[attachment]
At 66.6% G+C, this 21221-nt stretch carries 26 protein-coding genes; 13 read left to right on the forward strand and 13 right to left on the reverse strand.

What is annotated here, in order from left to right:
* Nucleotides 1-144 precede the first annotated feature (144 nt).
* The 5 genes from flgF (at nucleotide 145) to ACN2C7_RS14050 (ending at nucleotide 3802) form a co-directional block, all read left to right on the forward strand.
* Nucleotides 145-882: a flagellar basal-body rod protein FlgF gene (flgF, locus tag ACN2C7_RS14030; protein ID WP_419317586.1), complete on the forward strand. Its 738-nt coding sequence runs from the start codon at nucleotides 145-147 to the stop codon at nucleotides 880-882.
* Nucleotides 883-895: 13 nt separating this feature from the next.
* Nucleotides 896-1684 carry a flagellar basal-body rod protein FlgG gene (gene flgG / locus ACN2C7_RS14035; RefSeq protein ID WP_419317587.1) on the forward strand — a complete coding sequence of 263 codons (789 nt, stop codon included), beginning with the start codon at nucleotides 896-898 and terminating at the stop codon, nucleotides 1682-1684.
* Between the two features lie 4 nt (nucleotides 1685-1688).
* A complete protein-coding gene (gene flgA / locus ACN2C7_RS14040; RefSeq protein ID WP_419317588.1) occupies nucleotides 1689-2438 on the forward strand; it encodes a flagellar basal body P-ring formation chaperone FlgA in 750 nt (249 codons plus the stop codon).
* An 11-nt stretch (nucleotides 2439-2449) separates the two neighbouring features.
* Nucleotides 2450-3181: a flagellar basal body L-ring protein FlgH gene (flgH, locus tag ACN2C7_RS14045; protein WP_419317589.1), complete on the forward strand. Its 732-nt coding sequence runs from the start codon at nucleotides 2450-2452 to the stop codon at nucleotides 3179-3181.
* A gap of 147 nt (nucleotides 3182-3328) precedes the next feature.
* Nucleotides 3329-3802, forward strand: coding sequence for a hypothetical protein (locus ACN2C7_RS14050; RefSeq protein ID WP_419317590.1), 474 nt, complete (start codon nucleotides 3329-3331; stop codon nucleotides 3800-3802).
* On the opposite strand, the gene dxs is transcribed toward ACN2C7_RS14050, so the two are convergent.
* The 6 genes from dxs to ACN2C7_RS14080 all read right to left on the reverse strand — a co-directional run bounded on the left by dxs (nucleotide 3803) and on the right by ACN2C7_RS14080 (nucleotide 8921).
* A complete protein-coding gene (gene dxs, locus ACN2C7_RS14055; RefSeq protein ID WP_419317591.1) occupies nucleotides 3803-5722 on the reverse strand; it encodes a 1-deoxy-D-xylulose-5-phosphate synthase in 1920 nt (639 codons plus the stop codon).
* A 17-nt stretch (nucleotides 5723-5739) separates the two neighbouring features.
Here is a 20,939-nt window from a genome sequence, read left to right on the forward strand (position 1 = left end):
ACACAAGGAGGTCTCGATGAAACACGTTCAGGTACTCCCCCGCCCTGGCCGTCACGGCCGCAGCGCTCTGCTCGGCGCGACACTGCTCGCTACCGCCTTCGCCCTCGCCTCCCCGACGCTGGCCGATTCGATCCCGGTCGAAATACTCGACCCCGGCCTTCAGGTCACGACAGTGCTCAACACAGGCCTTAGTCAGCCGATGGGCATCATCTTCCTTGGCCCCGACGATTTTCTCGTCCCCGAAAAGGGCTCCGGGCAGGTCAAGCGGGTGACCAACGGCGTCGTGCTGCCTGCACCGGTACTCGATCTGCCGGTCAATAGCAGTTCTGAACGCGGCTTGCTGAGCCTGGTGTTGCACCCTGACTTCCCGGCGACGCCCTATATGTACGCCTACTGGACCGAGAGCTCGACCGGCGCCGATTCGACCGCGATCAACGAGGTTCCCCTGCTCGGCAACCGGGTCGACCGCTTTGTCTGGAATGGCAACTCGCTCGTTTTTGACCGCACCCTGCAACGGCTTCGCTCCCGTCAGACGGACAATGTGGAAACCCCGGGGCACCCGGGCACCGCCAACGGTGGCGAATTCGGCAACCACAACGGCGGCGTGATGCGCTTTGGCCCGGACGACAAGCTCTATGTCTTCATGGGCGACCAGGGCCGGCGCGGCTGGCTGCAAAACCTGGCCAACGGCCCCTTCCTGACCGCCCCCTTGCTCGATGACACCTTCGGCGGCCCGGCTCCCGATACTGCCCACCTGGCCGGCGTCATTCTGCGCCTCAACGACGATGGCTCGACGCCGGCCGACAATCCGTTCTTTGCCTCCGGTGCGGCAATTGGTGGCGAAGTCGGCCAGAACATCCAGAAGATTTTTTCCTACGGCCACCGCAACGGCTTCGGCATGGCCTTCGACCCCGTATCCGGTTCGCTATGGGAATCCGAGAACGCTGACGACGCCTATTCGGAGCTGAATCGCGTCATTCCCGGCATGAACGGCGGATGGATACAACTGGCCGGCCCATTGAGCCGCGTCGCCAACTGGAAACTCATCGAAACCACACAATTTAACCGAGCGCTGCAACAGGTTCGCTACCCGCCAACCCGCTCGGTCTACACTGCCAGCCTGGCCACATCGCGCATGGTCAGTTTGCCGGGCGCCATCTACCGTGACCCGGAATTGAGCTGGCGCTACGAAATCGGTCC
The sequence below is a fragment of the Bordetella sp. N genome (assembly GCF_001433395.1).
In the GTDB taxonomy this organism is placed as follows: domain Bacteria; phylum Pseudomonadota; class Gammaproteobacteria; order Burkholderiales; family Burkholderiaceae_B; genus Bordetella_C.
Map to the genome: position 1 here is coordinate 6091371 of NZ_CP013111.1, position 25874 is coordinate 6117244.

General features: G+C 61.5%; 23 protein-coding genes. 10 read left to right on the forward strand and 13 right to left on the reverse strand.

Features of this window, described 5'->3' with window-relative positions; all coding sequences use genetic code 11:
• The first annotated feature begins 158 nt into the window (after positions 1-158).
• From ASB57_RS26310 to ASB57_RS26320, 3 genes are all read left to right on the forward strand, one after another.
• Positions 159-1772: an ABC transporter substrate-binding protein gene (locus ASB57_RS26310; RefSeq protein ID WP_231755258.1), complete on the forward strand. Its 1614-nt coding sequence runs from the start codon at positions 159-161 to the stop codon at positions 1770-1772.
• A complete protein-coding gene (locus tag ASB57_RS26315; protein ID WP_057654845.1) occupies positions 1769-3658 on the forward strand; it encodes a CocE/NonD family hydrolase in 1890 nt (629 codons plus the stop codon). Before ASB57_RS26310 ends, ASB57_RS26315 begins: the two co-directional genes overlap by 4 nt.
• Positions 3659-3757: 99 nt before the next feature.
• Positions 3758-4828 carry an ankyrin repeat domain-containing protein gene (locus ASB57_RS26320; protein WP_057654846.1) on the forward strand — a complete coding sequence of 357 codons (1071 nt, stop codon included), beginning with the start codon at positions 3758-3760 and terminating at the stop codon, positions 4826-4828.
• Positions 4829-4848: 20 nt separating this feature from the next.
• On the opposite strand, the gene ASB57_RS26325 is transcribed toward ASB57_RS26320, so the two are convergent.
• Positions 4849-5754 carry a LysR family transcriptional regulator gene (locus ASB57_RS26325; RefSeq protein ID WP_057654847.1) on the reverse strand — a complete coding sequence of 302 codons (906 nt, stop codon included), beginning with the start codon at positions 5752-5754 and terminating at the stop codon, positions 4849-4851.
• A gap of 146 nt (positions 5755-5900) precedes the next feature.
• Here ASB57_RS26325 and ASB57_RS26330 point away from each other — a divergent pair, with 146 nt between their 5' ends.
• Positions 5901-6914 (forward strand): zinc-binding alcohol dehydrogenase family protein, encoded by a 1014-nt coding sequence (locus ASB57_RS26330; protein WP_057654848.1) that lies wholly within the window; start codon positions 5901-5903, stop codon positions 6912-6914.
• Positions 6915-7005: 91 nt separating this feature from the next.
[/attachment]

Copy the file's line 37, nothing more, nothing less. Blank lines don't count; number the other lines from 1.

• Positions 6915-7005: 91 nt separating this feature from the next.